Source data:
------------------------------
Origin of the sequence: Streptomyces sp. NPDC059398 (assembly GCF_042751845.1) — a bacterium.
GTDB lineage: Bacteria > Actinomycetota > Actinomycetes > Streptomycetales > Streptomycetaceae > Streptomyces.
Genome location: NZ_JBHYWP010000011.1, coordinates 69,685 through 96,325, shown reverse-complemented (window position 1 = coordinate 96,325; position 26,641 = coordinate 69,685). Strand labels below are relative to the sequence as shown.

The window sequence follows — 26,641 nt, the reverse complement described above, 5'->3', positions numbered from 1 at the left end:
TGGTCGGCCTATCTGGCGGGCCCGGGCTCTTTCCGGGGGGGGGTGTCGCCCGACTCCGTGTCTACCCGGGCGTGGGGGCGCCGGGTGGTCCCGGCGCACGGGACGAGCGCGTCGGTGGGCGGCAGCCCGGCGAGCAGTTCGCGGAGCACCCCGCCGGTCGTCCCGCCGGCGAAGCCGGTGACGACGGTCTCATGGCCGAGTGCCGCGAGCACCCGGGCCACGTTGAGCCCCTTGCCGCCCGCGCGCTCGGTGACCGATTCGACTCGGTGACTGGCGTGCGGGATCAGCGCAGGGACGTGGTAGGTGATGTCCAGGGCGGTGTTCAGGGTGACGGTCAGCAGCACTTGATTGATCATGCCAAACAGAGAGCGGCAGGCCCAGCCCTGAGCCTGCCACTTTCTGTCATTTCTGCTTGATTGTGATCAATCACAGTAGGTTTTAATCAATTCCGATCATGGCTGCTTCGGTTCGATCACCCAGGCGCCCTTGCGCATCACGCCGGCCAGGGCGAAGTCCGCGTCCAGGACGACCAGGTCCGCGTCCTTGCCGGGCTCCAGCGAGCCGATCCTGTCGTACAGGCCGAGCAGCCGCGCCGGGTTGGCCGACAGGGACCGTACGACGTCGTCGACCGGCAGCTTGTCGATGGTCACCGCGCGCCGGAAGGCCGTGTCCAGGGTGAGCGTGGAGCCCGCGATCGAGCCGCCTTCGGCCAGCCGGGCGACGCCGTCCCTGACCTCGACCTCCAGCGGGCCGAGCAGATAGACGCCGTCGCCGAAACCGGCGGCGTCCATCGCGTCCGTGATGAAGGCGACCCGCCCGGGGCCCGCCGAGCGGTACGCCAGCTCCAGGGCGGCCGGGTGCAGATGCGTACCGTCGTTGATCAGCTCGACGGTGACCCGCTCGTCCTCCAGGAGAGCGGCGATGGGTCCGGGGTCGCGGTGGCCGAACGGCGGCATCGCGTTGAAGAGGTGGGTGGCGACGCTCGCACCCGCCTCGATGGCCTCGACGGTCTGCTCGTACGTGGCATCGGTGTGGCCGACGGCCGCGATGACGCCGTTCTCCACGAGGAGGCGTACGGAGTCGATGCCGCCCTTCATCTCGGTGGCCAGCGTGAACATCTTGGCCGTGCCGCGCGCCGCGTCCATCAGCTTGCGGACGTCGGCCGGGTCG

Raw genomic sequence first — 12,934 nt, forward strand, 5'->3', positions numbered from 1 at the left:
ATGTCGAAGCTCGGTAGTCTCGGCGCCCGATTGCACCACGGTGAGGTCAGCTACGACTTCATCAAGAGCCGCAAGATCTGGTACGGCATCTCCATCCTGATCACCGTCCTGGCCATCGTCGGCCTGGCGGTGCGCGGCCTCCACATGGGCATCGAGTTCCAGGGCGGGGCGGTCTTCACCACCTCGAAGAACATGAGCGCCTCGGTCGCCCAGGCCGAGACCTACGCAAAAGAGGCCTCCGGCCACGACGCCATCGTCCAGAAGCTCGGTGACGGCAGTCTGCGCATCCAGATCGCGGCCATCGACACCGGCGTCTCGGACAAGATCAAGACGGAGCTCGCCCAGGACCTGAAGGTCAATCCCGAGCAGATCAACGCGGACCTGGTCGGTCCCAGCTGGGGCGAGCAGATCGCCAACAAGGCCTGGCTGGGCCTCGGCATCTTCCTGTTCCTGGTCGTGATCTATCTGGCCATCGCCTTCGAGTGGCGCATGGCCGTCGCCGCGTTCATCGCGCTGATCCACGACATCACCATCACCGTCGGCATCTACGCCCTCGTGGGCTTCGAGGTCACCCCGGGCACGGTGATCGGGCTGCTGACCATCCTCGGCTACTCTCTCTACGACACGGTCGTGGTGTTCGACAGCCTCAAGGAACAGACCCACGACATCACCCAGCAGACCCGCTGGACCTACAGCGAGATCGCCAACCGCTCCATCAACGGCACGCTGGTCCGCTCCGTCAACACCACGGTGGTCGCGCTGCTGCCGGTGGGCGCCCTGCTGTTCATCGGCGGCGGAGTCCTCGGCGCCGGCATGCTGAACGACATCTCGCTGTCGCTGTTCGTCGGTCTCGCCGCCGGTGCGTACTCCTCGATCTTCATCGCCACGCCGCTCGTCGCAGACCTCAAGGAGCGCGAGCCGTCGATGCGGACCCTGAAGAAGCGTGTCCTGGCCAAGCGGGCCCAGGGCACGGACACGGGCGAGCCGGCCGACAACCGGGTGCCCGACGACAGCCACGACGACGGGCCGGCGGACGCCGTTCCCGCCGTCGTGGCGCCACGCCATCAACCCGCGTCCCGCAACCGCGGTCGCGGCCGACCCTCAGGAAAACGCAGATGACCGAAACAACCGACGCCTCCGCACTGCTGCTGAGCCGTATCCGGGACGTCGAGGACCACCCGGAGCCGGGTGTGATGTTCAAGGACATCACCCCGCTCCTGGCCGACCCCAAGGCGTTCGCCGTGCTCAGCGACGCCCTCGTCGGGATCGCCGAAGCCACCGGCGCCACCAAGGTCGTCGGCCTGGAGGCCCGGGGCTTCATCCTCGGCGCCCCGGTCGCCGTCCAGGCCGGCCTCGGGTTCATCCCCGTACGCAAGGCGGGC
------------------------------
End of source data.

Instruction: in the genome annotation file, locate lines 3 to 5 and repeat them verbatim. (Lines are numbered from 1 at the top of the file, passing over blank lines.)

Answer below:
Genome location: NZ_JBHYWP010000011.1, coordinates 69,685 through 96,325, shown reverse-complemented (window position 1 = coordinate 96,325; position 26,641 = coordinate 69,685). Strand labels below are relative to the sequence as shown.

The window sequence follows — 26,641 nt, the reverse complement described above, 5'->3', positions numbered from 1 at the left end:
TGGTCGGCCTATCTGGCGGGCCCGGGCTCTTTCCGGGGGGGGGTGTCGCCCGACTCCGTGTCTACCCGGGCGTGGGGGCGCCGGGTGGTCCCGGCGCACGGGACGAGCGCGTCGGTGGGCGGCAGCCCGGCGAGCAGTTCGCGGAGCACCCCGCCGGTCGTCCCGCCGGCGAAGCCGGTGACGACGGTCTCATGGCCGAGTGCCGCGAGCACCCGGGCCACGTTGAGCCCCTTGCCGCCCGCGCGCTCGGTGACCGATTCGACTCGGTGACTGGCGTGCGGGATCAGCGCAGGGACGTGGTAGGTGATGTCCAGGGCGGTGTTCAGGGTGACGGTCAGCAGCACTTGATTGATCATGCCAAACAGAGAGCGGCAGGCCCAGCCCTGAGCCTGCCACTTTCTGTCATTTCTGCTTGATTGTGATCAATCACAGTAGGTTTTAATCAATTCCGATCATGGCTGCTTCGGTTCGATCACCCAGGCGCCCTTGCGCATCACGCCGGCCAGGGCGAAGTCCGCGTCCAGGACGACCAGGTCCGCGTCCTTGCCGGGCTCCAGCGAGCCGATCCTGTCGTACAGGCCGAGCAGCCGCGCCGGGTTGGCCGACAGGGACCGTACGACGTCGTCGACCGGCAGCTTGTCGATGGTCACCGCGCGCCGGAAGGCCGTGTCCAGGGTGAGCGTGGAGCCCGCGATCGAGCCGCCTTCGGCCAGCCGGGCGACGCCGTCCCTGACCTCGACCTCCAGCGGGCCGAGCAGATAGACGCCGTCGCCGAAACCGGCGGCGTCCATCGCGTCCGTGATGAAGGCGACCCGCCCGGGGCCCGCCGAGCGGTACGCCAGCTCCAGGGCGGCCGGGTGCAGATGCGTACCGTCGTTGATCAGCTCGACGGTGACCCGCTCGTCCTCCAGGAGAGCGGCGATGGGTCCGGGGTCGCGGTGGCCGAACGGCGGCATCGCGTTGAAGAGGTGGGTGGCGACGCTCGCACCCGCCTCGATGGCCTCGACGGTCTGCTCGTACGTGGCATCGGTGTGGCCGACGGCCGCGATGACGCCGTTCTCCACGAGGAGGCGTACGGAGTCGATGCCGCCCTTCATCTCGGTGGCCAGCGTGAACATCTTGGCCGTGCCGCGCGCCGCGTCCATCAGCTTGCGGACGTCGGCCGGGTCG